Oddly enough, I give that warning regularly, trying to keep people from freaking out or being too offended. And the response has been rather surprising. The one individual who seemed the most timid and reserved only had one concern “Is the plot predictable?” Violence? Murder? All kind of seedy behavior? They cared not. They only wanted to make sure they wouldn’t figure out the plot before they got to the end.
Star: To be fair, if you read dystopian fiction, you kinda are expecting that,or even looking for that.
What inspired you to write this story?
Kirk: Fair enough! I believe you have a point there. The basic story just started out as two scenes. One with the main character defending an outpost, and the next one with him stumbling across a plot to kill a rich girl in the Corporate Districts.
The way I write things, typically, is I start with a single scene, then let it grow outwards from there. I explore the characters. Their personalities. The environment. How they got there. Most of the time I take these characters, well, SHELL of a character, and flesh them out. I give them personalities, although sometimes I discover their personality as I’m having them work through scenes, then have them go about their business the way THEY would. the best description I could give is I give them life, and let them do what they are going to do. My only nudging comes when I throw whatever conflict at them, and let them resolve it the way they would.
Another thing that’s bleed into the story, is probably my own frustrations with the way things have gone with the world. You know the story by now I’m sure. Go to college. Spend a ton of money, time, and effort, into a degree. Only to come out to find the economy in tatters. So this probably had a good dose of venom towards all that nonsense.
You write what you feel. You write what you know. And that was for me, as I’m sure it’s been for a lot of people, a very disappointing reality to find. So it’s only natural it would seep into at least some of my works.
Star: When did you first realize you wanted to be an author?
Kirk: This is going to sound really crazy, but, before I was out of elementary. Honestly.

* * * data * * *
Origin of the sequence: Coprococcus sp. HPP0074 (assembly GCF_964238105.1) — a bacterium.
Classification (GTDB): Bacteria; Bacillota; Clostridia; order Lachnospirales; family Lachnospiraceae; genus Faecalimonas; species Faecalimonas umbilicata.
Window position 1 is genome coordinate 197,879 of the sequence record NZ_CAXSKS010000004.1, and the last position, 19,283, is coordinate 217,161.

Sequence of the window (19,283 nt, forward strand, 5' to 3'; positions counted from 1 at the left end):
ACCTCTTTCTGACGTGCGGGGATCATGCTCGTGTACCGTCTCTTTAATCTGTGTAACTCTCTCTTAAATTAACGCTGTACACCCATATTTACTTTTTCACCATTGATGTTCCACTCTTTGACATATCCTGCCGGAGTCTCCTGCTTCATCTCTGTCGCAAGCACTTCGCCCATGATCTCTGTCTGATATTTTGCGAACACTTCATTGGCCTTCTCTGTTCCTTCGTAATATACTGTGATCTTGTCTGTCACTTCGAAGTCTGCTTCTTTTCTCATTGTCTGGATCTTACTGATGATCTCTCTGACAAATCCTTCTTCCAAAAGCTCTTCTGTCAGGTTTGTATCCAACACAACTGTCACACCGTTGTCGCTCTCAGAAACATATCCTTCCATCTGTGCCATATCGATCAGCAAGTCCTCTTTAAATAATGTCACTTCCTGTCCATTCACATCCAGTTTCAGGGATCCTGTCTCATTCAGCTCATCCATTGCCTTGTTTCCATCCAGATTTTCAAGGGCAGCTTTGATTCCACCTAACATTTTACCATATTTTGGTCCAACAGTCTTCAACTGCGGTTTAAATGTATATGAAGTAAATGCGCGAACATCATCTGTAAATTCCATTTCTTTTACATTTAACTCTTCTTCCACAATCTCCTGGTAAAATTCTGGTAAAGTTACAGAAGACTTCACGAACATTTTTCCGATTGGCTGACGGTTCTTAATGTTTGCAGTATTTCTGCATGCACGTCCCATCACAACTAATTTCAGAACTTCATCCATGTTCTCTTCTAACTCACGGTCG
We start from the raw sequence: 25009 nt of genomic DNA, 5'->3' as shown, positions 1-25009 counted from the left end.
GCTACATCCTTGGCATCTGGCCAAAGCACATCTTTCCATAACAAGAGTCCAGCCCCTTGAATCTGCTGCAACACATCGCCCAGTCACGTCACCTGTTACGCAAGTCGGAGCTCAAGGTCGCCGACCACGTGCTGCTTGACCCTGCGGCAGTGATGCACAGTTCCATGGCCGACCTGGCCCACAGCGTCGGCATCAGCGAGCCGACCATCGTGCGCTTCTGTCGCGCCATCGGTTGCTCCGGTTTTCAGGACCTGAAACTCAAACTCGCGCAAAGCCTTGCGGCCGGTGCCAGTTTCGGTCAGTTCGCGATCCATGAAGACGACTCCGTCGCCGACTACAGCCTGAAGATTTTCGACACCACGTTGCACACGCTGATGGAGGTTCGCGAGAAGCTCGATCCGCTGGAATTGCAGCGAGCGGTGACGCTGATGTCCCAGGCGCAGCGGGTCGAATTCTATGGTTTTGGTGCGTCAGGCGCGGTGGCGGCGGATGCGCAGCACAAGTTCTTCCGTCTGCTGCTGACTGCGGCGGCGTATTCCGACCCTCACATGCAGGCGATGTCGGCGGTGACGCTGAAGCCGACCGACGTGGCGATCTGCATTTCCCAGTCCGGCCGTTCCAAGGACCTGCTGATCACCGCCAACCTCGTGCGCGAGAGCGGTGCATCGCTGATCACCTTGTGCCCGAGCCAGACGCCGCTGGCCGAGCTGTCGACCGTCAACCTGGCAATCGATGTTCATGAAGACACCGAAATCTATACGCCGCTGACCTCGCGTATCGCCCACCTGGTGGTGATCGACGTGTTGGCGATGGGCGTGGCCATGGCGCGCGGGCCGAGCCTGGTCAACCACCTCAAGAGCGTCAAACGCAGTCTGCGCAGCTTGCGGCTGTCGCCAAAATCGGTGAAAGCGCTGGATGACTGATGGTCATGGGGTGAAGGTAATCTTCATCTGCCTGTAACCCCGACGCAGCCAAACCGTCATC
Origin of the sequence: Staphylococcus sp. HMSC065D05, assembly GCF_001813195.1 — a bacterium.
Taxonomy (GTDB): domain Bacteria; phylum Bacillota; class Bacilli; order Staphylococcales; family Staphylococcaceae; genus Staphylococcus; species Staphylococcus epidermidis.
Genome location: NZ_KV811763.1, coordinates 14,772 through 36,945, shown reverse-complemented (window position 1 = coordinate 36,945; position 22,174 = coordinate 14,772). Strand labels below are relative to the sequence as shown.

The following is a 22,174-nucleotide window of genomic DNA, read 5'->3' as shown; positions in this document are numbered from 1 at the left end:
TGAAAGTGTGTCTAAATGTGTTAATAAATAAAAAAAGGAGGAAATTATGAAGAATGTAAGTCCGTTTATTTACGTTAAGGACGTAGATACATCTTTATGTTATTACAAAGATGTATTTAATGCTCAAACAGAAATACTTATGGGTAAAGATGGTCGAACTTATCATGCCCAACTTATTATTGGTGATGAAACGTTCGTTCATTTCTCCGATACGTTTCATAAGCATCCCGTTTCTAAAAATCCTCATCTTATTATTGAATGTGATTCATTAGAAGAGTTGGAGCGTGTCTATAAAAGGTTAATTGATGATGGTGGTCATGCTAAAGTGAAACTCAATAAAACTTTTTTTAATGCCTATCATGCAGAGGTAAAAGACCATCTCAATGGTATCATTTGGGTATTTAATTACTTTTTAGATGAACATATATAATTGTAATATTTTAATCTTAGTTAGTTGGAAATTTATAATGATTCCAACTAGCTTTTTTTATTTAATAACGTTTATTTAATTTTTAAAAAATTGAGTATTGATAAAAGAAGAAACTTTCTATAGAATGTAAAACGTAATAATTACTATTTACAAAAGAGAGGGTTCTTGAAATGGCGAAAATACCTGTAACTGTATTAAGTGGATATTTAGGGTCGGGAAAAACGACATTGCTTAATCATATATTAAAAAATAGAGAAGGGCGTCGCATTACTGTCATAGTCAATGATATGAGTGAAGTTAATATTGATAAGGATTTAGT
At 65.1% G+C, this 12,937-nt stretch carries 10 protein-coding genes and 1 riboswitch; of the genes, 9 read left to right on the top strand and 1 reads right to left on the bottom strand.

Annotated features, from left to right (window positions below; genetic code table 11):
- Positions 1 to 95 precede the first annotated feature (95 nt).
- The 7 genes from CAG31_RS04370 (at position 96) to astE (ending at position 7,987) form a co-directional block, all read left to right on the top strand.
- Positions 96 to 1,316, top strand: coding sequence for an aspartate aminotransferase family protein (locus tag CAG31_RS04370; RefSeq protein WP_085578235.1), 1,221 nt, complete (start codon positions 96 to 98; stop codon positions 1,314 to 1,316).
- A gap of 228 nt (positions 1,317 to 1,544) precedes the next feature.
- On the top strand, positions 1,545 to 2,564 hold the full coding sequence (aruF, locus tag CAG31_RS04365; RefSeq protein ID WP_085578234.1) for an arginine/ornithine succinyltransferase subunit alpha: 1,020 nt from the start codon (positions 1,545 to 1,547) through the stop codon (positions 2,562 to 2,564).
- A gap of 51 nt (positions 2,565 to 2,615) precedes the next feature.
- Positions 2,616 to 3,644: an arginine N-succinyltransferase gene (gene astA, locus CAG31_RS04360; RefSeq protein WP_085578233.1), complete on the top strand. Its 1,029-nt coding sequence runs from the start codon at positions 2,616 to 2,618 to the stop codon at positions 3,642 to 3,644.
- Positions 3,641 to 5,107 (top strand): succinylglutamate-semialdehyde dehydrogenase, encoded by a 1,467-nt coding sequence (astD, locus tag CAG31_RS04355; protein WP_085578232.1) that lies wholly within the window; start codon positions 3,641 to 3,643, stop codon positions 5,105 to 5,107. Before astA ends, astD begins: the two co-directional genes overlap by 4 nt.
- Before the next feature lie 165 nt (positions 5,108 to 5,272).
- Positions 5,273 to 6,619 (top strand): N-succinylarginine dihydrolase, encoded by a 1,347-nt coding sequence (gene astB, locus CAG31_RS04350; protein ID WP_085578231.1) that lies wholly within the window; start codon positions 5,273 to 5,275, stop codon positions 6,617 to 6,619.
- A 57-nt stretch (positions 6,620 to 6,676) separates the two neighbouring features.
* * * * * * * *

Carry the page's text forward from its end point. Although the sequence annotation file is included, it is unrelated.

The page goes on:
I don’t remember the exact moment or nudge. I mean, my mother had been reading to me, and getting me to love books, before I could even talk.
You could say she thoroughly indoctrinated me into the wonderful world of books.
I do remember my first chapter story I wrote though. I was ten years old and wrote a short fantasy story. I don’t remember the length. Probably only like a novella. Hand penned in horrible handwriting with even worse spelling, I remember that well enough.
I had been working on it for a while, but let someone get under my skin, and gave up writing for a few years. I picked it up again in highschool, where I wrote a lot of stories, poems, etc. Including my first 100k wordcount works. Then I got into college and was too busy to do more than a snippet here or there. However, I did take some classes in college that really helped me with my pacing and overall storytelling.
Star: Aww that is adorable! And doesnt sound crazy at all!
Who has inspired you most in your writing?
Kirk: Wow, that’s a hard one.
For my method of writing, I would say Mark Twain (Samuel Clemens). At least in the presentation side of things.
He’s had a quote that I’ve rather adored. “My books are like water; those of the great geniuses are wine. Everybody drinks water.”
Basically, he’s made his writing accessible, and thus a pleasure read, by keeping things simple. This doesn’t mean that he’s dumbing it down for people. It just means he doesn’t feel the need to make himself look smarter / superior by throwing around a bunch of ten dollar words.
I did some research into it and the general reading level for his works is around 6th grade. And that’s kind of what I’ve aimed for.
For the subject matter. I’m not sure. I’m one of those that fell on the weird generation where I remember the world before the internet, saw it sprout, and then grow into the monster it is now. I’ve had a lot of experiences and have had a lot of interests that help fuel even more experiences by exposing me to things that not everyone has been able to do or see.
Star: To finish off, do you have any advice for other writers?
Kirk: Actually I do. There’s two things that I’ve learned over the years, that I seriously wished someone would have told me back when I did my first story at the age of 10.
First, don’t give anyone too much power over you or your work. Take everything everyone says with a grain of salt. It’s their opinion, and it doesn’t matter who they are, no one is right 100% of the time. If they don’t like it, but you do? Move along. Don’t even bother talking to them about it anymore, because you’ll only end up discouraged and it may end up meaning the world ends up losing your stories.
Second, All first drafts suck. They’re supposed to. Don’t get hung up on it. To quote Terry Prachett, “The first draft is just you telling yourself the story.” Don’t worry about getting everything absolutely perfect on the first go. It’s not supposed to work that way. You’re just going to hang yourself up, and give yourself way more stress than you need to. And, trust me, writing is stressful enough without adding to the load. If it helps, think of it this way: when painting, you do it in layers. You start off with big swathes of color to work out layout and composition. Then you go in with additional layers to add more detail and definition. If you tried to make a hyper realistic eye, with the rest of your canvas still blank, there’s a very strong possibility that the overall composition itself will be wrong. So, think of that first draft as laying out the wide swathes of color, and know that you are going to refine it later.
Star: That sounds like great advice!
Thank you so much for talking to us!
Kirk: My pleasure.